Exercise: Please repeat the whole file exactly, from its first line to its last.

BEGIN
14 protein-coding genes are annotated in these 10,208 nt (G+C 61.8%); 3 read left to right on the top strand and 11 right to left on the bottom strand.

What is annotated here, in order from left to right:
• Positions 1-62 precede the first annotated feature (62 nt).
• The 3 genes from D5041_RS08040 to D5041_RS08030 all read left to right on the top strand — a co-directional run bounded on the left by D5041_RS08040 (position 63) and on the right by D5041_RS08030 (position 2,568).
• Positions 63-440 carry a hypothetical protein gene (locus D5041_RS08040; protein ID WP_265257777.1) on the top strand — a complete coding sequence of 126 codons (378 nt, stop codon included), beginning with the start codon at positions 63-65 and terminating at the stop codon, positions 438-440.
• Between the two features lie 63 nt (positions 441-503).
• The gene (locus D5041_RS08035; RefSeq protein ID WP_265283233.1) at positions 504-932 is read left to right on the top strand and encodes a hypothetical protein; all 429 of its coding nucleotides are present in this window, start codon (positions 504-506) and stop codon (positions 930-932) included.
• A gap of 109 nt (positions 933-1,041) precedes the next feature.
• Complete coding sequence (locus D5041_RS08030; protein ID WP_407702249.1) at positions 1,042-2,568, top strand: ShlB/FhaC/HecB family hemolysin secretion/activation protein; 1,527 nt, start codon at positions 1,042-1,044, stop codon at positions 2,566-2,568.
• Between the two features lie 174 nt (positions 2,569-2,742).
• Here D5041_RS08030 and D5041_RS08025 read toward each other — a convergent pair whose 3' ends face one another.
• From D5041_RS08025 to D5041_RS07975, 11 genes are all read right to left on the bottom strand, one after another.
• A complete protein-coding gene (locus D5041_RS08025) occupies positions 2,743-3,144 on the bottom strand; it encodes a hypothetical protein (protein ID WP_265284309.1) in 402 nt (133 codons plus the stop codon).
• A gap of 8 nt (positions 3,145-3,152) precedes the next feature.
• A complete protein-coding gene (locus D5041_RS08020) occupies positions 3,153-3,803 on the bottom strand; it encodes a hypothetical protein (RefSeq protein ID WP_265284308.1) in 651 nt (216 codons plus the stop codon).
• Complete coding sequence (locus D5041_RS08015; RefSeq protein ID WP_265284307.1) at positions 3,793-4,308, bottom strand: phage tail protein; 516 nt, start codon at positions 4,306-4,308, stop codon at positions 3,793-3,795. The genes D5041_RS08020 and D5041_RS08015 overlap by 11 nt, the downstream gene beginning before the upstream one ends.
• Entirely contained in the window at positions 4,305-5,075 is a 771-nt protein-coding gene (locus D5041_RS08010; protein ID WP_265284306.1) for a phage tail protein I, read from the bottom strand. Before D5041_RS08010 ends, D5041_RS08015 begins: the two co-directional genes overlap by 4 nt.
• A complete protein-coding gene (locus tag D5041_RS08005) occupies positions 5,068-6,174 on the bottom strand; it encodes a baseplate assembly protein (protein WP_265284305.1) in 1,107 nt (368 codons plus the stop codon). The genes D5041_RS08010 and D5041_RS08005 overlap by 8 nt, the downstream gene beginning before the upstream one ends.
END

14 protein-coding genes are annotated in these 10,208 nt (G+C 61.8%); 3 read left to right on the top strand and 11 right to left on the bottom strand.

What is annotated here, in order from left to right:
• Positions 1-62 precede the first annotated feature (62 nt).
• The 3 genes from D5041_RS08040 to D5041_RS08030 all read left to right on the top strand — a co-directional run bounded on the left by D5041_RS08040 (position 63) and on the right by D5041_RS08030 (position 2,568).
• Positions 63-440 carry a hypothetical protein gene (locus D5041_RS08040; protein ID WP_265257777.1) on the top strand — a complete coding sequence of 126 codons (378 nt, stop codon included), beginning with the start codon at positions 63-65 and terminating at the stop codon, positions 438-440.
• Between the two features lie 63 nt (positions 441-503).
• The gene (locus D5041_RS08035; RefSeq protein ID WP_265283233.1) at positions 504-932 is read left to right on the top strand and encodes a hypothetical protein; all 429 of its coding nucleotides are present in this window, start codon (positions 504-506) and stop codon (positions 930-932) included.
• A gap of 109 nt (positions 933-1,041) precedes the next feature.
• Complete coding sequence (locus D5041_RS08030; protein ID WP_407702249.1) at positions 1,042-2,568, top strand: ShlB/FhaC/HecB family hemolysin secretion/activation protein; 1,527 nt, start codon at positions 1,042-1,044, stop codon at positions 2,566-2,568.
• Between the two features lie 174 nt (positions 2,569-2,742).
• Here D5041_RS08030 and D5041_RS08025 read toward each other — a convergent pair whose 3' ends face one another.
• From D5041_RS08025 to D5041_RS07975, 11 genes are all read right to left on the bottom strand, one after another.
• A complete protein-coding gene (locus D5041_RS08025) occupies positions 2,743-3,144 on the bottom strand; it encodes a hypothetical protein (protein ID WP_265284309.1) in 402 nt (133 codons plus the stop codon).
• A gap of 8 nt (positions 3,145-3,152) precedes the next feature.
• A complete protein-coding gene (locus D5041_RS08020) occupies positions 3,153-3,803 on the bottom strand; it encodes a hypothetical protein (RefSeq protein ID WP_265284308.1) in 651 nt (216 codons plus the stop codon).
• Complete coding sequence (locus D5041_RS08015; RefSeq protein ID WP_265284307.1) at positions 3,793-4,308, bottom strand: phage tail protein; 516 nt, start codon at positions 4,306-4,308, stop codon at positions 3,793-3,795. The genes D5041_RS08020 and D5041_RS08015 overlap by 11 nt, the downstream gene beginning before the upstream one ends.
• Entirely contained in the window at positions 4,305-5,075 is a 771-nt protein-coding gene (locus D5041_RS08010; protein ID WP_265284306.1) for a phage tail protein I, read from the bottom strand. Before D5041_RS08010 ends, D5041_RS08015 begins: the two co-directional genes overlap by 4 nt.
• A complete protein-coding gene (locus tag D5041_RS08005) occupies positions 5,068-6,174 on the bottom strand; it encodes a baseplate assembly protein (protein WP_265284305.1) in 1,107 nt (368 codons plus the stop codon). The genes D5041_RS08010 and D5041_RS08005 overlap by 8 nt, the downstream gene beginning before the upstream one ends.